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The Suncor mine facility along the Athabasca river as seen from a helicopter tour of the oil sands near Fort McMurray, Alta., Tuesday, July 10, 2012.

Jeff McIntosh/THE CANADIAN PRESS

A Toronto-based environmental group is challenging the aggressive messaging from the federal government and industry on the economic benefits of the oil sands with the release of a poll that suggests Canadians are ill-informed about the impact of the sector.

In a survey released Friday, Environmental Defence said 57 per cent of respondents overestimated the contribution of the oil sands to the national economy. According to Statistics Canada, oil sands production accounts for 2 per cent of the country's gross domestic product, but more than 40 per cent of respondents pegged the figure at 12 per cent of GDP or higher.

The environmental group focused on the value of production from existing oil sands projects, but it did not account for current growth and new jobs that result from the construction of new projects or the pipelines and other infrastructure needed to get higher volumes of crude to market.

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Prime Minister Stephen Harper and his ministers have routinely characterized the oil sands specifically – the the resource sector generally – as the engine of economic growth for Canada, and warn against any action that would slow down development.

"We are routinely told our economy will sputter, governments won't be able to balance budgets and social services will have to be sacrificed if we don't triple the size of the tar sands as fast as possible," said Tim Gray, executive director of Environmental Defence.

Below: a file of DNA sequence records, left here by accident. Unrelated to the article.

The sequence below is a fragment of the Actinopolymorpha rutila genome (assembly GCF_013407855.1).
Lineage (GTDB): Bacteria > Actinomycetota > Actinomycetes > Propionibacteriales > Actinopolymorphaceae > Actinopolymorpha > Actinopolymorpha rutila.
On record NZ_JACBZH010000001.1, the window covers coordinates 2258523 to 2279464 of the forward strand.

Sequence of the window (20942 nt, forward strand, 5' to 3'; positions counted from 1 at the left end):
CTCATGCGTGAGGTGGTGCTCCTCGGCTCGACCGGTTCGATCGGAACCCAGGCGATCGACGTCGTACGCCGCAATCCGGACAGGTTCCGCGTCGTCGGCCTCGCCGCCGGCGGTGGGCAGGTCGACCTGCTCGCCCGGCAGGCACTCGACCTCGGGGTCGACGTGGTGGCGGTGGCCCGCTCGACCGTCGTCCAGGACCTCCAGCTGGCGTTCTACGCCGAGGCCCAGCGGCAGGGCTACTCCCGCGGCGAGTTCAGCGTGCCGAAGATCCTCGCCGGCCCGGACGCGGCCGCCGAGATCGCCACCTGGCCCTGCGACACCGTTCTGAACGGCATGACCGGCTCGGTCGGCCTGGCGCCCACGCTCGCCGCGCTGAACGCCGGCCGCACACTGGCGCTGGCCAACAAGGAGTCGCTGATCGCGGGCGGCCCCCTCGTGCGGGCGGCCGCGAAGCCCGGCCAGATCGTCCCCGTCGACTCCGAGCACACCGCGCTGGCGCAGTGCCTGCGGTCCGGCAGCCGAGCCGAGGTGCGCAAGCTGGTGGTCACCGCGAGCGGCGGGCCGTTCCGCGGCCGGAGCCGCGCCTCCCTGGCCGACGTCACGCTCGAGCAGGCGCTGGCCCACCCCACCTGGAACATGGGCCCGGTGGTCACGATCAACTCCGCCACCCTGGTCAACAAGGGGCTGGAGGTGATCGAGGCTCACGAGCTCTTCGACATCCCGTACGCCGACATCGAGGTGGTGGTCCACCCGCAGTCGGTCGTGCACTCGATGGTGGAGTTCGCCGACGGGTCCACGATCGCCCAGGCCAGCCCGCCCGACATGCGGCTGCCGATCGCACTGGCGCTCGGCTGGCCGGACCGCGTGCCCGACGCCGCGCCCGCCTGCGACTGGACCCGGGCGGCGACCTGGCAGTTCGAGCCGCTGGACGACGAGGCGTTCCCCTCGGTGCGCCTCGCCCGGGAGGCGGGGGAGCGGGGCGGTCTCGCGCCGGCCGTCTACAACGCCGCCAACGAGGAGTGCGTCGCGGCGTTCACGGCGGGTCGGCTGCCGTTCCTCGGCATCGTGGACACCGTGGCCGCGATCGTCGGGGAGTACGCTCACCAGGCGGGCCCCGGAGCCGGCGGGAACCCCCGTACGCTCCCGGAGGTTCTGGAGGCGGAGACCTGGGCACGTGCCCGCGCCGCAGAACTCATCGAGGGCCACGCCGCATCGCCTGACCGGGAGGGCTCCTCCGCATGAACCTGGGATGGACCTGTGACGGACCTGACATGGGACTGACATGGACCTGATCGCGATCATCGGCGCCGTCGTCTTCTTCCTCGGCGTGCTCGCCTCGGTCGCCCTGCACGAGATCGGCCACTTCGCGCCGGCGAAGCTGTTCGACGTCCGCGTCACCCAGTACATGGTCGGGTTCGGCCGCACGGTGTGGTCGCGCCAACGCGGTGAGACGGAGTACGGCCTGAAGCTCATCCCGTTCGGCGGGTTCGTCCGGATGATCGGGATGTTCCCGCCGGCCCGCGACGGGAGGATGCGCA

"But this simply isn't true. The tar sands are not the primary driver of our economy; their contribution is relatively small and certainly not sufficient to justify the risks of planned massive expansion."

Mr. Gray said the Harper government and the oil industry have persuaded Canadians into believing that the oil sands represents the economic engine of the country in order to justify new pipeline construction across British Columbia and to Eastern Canada, and new extraction projects in Alberta. And they have painted opponents of those projects as radicals who are determined to undermine the Canadian economy.

Some 75 per cent of respondents to the survey – an online poll of 1,011 adults conducted by Environics – agreed with the statement that, given concerns about climate change, Canada should shift its energy strategy away from reliance on fossil fuels and toward cleaner fuel.

"Governments and industry have succeeded in articulating an importance for the tar sands that greatly exceeds its place in the economy. But despite that, the public still would like to see a transition away from dependence on fossil fuels," Mr. Gray said.

Officials at the Canadian Association of Petroleum Producers were not available for comment, as the office was closed for the opening of the Calgary Stampede.

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University of Alberta economist Andrew Leach said he also has found that Canadians tend to overestimate the relative size of the oil sands as a percentage of the economy – especially staunch proponents and opponents of the industry. But he added that the impact of production on GDP is only one gauge of the sector's relative importance. The construction side of the industry is large and important.

"The big issue for Canada now is that a lot of what we classify as oil sands activity is actually construction of oil sands facilities – that's where a lot of the employment growth is, and a lot of the investment is going," he said. It is that new activity that is more vulnerable to a slump in prices or high-cost environmental regulations.

Royal Bank of Canada economist Paul Ferley said that, even at 2 per cent of the economy, oil sands extraction is twice as large as the auto sector, and that it is growing quickly. He noted that figure does not include indirect impacts, such as spending by workers or capital investment.

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